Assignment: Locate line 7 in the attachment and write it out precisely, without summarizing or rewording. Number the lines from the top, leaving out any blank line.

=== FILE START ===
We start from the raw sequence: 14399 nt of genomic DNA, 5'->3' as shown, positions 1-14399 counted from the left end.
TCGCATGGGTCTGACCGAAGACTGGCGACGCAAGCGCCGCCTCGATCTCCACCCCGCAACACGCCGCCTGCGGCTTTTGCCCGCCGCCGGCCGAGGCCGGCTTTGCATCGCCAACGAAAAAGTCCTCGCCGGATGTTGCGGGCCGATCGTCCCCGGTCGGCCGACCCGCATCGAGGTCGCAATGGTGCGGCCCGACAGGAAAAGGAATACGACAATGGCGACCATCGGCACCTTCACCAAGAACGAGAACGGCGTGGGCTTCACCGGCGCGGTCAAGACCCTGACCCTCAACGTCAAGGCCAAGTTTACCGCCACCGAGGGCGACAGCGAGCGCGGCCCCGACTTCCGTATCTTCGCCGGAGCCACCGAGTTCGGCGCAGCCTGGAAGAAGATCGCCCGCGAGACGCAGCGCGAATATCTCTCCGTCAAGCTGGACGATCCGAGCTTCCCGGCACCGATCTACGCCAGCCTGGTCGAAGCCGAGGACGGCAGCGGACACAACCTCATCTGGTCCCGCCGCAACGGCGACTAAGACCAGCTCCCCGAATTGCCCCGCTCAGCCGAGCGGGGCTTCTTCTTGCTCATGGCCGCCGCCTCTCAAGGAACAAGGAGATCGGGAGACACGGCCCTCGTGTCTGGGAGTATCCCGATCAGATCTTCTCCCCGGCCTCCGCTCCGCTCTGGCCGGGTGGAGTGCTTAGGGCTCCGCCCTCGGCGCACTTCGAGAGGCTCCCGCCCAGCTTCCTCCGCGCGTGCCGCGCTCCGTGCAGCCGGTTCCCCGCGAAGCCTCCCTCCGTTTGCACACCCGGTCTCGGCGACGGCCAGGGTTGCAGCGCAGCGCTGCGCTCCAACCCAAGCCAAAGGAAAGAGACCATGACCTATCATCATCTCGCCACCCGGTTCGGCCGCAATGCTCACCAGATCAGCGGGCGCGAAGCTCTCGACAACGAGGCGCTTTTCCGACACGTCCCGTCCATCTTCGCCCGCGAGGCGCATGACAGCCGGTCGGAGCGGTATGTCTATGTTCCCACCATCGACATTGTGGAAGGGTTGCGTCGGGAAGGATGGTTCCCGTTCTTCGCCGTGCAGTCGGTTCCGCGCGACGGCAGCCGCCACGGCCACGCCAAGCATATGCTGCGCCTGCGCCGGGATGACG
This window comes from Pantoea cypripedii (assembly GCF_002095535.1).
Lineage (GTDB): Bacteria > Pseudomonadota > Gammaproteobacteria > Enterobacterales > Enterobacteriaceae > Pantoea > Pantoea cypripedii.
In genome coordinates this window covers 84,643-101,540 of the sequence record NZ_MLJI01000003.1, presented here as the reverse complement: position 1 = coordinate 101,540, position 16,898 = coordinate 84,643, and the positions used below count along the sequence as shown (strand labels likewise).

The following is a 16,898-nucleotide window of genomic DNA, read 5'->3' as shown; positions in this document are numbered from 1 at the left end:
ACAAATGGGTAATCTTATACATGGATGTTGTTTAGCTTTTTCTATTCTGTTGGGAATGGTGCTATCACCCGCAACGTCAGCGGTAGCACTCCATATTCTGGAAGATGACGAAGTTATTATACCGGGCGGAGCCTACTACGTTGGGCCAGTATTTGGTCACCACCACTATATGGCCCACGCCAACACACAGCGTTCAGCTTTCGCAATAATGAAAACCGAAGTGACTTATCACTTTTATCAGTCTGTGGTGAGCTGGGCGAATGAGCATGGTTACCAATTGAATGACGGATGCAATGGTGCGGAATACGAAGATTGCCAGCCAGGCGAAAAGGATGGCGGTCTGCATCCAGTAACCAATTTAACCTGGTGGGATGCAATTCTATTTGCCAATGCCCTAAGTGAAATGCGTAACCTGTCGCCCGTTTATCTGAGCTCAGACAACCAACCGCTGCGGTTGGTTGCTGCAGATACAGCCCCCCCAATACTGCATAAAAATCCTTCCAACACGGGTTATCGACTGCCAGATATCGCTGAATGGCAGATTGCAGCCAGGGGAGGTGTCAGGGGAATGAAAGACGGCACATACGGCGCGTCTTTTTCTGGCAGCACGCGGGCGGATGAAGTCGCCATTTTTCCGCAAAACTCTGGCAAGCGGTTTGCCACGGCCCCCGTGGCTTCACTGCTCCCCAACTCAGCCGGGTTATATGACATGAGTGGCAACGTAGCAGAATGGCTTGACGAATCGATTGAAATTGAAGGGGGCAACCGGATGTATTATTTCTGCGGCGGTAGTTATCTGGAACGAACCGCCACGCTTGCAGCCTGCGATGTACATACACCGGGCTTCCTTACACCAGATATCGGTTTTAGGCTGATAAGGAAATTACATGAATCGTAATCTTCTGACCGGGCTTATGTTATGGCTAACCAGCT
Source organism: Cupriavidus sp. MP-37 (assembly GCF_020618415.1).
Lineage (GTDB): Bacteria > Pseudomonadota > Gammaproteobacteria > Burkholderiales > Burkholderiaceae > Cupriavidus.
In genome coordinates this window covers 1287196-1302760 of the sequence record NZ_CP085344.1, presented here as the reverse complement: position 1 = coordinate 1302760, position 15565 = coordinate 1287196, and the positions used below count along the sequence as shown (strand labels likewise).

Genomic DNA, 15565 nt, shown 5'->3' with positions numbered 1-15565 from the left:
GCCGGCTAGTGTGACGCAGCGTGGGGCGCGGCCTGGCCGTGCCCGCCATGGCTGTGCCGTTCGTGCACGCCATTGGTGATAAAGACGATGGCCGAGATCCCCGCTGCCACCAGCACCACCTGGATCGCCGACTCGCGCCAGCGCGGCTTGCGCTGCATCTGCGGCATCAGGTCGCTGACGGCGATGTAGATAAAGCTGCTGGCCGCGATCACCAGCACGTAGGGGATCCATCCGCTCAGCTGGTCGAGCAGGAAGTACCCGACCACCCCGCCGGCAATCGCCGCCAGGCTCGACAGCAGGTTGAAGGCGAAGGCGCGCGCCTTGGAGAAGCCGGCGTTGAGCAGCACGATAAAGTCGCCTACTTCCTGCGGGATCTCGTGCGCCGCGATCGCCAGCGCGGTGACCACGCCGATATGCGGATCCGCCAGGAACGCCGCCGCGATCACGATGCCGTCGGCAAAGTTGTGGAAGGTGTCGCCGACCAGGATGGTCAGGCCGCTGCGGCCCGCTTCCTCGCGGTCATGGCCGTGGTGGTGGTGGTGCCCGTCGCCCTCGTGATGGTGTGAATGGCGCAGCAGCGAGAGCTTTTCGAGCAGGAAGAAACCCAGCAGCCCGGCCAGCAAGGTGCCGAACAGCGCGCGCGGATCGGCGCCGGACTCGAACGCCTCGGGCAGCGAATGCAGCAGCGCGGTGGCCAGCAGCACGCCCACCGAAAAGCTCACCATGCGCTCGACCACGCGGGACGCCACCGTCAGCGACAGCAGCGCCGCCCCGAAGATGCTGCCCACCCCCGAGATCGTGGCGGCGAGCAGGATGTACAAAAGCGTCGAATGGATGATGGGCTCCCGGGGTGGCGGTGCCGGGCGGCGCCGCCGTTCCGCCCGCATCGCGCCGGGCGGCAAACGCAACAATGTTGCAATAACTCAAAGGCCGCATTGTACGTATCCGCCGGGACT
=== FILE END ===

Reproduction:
ACAAATGGGTAATCTTATACATGGATGTTGTTTAGCTTTTTCTATTCTGTTGGGAATGGTGCTATCACCCGCAACGTCAGCGGTAGCACTCCATATTCTGGAAGATGACGAAGTTATTATACCGGGCGGAGCCTACTACGTTGGGCCAGTATTTGGTCACCACCACTATATGGCCCACGCCAACACACAGCGTTCAGCTTTCGCAATAATGAAAACCGAAGTGACTTATCACTTTTATCAGTCTGTGGTGAGCTGGGCGAATGAGCATGGTTACCAATTGAATGACGGATGCAATGGTGCGGAATACGAAGATTGCCAGCCAGGCGAAAAGGATGGCGGTCTGCATCCAGTAACCAATTTAACCTGGTGGGATGCAATTCTATTTGCCAATGCCCTAAGTGAAATGCGTAACCTGTCGCCCGTTTATCTGAGCTCAGACAACCAACCGCTGCGGTTGGTTGCTGCAGATACAGCCCCCCCAATACTGCATAAAAATCCTTCCAACACGGGTTATCGACTGCCAGATATCGCTGAATGGCAGATTGCAGCCAGGGGAGGTGTCAGGGGAATGAAAGACGGCACATACGGCGCGTCTTTTTCTGGCAGCACGCGGGCGGATGAAGTCGCCATTTTTCCGCAAAACTCTGGCAAGCGGTTTGCCACGGCCCCCGTGGCTTCACTGCTCCCCAACTCAGCCGGGTTATATGACATGAGTGGCAACGTAGCAGAATGGCTTGACGAATCGATTGAAATTGAAGGGGGCAACCGGATGTATTATTTCTGCGGCGGTAGTTATCTGGAACGAACCGCCACGCTTGCAGCCTGCGATGTACATACACCGGGCTTCCTTACACCAGATATCGGTTTTAGGCTGATAAGGAAATTACATGAATCGTAATCTTCTGACCGGGCTTATGTTATGGCTAACCAGCT